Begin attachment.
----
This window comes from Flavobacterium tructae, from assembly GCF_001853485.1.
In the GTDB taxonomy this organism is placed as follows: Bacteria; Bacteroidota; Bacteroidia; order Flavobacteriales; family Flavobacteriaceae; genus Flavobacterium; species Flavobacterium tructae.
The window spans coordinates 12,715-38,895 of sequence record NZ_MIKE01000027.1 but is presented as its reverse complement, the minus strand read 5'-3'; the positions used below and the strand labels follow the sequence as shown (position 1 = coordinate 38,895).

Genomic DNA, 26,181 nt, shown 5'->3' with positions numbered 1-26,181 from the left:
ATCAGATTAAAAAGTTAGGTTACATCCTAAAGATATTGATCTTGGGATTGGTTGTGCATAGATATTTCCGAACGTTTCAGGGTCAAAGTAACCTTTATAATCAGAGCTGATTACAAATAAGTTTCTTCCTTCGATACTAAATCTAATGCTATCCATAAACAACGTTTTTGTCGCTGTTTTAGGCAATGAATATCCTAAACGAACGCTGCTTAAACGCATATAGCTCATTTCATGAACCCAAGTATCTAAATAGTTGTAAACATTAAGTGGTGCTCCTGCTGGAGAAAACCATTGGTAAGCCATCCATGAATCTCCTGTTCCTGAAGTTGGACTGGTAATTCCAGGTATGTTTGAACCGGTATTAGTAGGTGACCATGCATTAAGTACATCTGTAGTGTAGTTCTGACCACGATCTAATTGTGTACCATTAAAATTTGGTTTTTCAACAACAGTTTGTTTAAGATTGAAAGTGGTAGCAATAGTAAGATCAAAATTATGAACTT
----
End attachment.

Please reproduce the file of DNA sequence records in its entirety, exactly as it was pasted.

This window comes from Flavobacterium tructae, from assembly GCF_001853485.1.
In the GTDB taxonomy this organism is placed as follows: Bacteria; Bacteroidota; Bacteroidia; order Flavobacteriales; family Flavobacteriaceae; genus Flavobacterium; species Flavobacterium tructae.
The window spans coordinates 12,715-38,895 of sequence record NZ_MIKE01000027.1 but is presented as its reverse complement, the minus strand read 5'-3'; the positions used below and the strand labels follow the sequence as shown (position 1 = coordinate 38,895).

Genomic DNA, 26,181 nt, shown 5'->3' with positions numbered 1-26,181 from the left:
ATCAGATTAAAAAGTTAGGTTACATCCTAAAGATATTGATCTTGGGATTGGTTGTGCATAGATATTTCCGAACGTTTCAGGGTCAAAGTAACCTTTATAATCAGAGCTGATTACAAATAAGTTTCTTCCTTCGATACTAAATCTAATGCTATCCATAAACAACGTTTTTGTCGCTGTTTTAGGCAATGAATATCCTAAACGAACGCTGCTTAAACGCATATAGCTCATTTCATGAACCCAAGTATCTAAATAGTTGTAAACATTAAGTGGTGCTCCTGCTGGAGAAAACCATTGGTAAGCCATCCATGAATCTCCTGTTCCTGAAGTTGGACTGGTAATTCCAGGTATGTTTGAACCGGTATTAGTAGGTGACCATGCATTAAGTACATCTGTAGTGTAGTTCTGACCACGATCTAATTGTGTACCATTAAAATTTGGTTTTTCAACAACAGTTTGTTTAAGATTGAAAGTGGTAGCAATAGTAAGATCAAAATTATGAACTT